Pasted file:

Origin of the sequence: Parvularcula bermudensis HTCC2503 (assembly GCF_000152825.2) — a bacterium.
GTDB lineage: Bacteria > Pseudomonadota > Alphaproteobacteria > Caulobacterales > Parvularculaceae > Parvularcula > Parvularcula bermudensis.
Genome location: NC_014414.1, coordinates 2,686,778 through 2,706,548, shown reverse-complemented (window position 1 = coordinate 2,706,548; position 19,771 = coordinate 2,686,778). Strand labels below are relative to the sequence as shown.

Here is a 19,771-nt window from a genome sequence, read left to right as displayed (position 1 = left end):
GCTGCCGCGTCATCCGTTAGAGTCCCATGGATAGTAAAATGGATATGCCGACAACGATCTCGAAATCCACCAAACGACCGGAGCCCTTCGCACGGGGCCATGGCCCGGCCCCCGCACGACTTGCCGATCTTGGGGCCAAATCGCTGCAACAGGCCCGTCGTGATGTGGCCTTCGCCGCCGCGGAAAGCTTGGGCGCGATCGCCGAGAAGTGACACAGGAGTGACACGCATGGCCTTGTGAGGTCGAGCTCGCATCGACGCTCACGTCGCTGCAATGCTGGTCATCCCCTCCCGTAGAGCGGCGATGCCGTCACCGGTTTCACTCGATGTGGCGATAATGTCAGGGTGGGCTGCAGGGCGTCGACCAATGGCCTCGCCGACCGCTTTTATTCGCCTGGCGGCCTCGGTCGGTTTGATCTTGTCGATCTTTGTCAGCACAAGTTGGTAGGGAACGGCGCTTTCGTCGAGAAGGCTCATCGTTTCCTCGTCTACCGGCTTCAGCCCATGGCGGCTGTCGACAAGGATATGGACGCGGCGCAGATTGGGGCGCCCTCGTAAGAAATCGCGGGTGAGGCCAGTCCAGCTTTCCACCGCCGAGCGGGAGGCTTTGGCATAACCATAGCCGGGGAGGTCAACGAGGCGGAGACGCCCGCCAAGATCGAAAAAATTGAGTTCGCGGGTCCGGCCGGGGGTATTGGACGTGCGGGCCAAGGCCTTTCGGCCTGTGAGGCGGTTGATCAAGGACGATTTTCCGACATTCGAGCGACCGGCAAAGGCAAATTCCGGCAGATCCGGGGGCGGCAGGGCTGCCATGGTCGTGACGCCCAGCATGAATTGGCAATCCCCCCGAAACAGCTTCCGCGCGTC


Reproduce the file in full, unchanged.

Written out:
Origin of the sequence: Parvularcula bermudensis HTCC2503 (assembly GCF_000152825.2) — a bacterium.
GTDB lineage: Bacteria > Pseudomonadota > Alphaproteobacteria > Caulobacterales > Parvularculaceae > Parvularcula > Parvularcula bermudensis.
Genome location: NC_014414.1, coordinates 2,686,778 through 2,706,548, shown reverse-complemented (window position 1 = coordinate 2,706,548; position 19,771 = coordinate 2,686,778). Strand labels below are relative to the sequence as shown.

Here is a 19,771-nt window from a genome sequence, read left to right as displayed (position 1 = left end):
GCTGCCGCGTCATCCGTTAGAGTCCCATGGATAGTAAAATGGATATGCCGACAACGATCTCGAAATCCACCAAACGACCGGAGCCCTTCGCACGGGGCCATGGCCCGGCCCCCGCACGACTTGCCGATCTTGGGGCCAAATCGCTGCAACAGGCCCGTCGTGATGTGGCCTTCGCCGCCGCGGAAAGCTTGGGCGCGATCGCCGAGAAGTGACACAGGAGTGACACGCATGGCCTTGTGAGGTCGAGCTCGCATCGACGCTCACGTCGCTGCAATGCTGGTCATCCCCTCCCGTAGAGCGGCGATGCCGTCACCGGTTTCACTCGATGTGGCGATAATGTCAGGGTGGGCTGCAGGGCGTCGACCAATGGCCTCGCCGACCGCTTTTATTCGCCTGGCGGCCTCGGTCGGTTTGATCTTGTCGATCTTTGTCAGCACAAGTTGGTAGGGAACGGCGCTTTCGTCGAGAAGGCTCATCGTTTCCTCGTCTACCGGCTTCAGCCCATGGCGGCTGTCGACAAGGATATGGACGCGGCGCAGATTGGGGCGCCCTCGTAAGAAATCGCGGGTGAGGCCAGTCCAGCTTTCCACCGCCGAGCGGGAGGCTTTGGCATAACCATAGCCGGGGAGGTCAACGAGGCGGAGACGCCCGCCAAGATCGAAAAAATTGAGTTCGCGGGTCCGGCCGGGGGTATTGGACGTGCGGGCCAAGGCCTTTCGGCCTGTGAGGCGGTTGATCAAGGACGATTTTCCGACATTCGAGCGACCGGCAAAGGCAAATTCCGGCAGATCCGGGGGCGGCAGGGCTGCCATGGTCGTGACGCCCAGCATGAATTGGCAATCCCCCCGAAACAGCTTCCGCGCGTC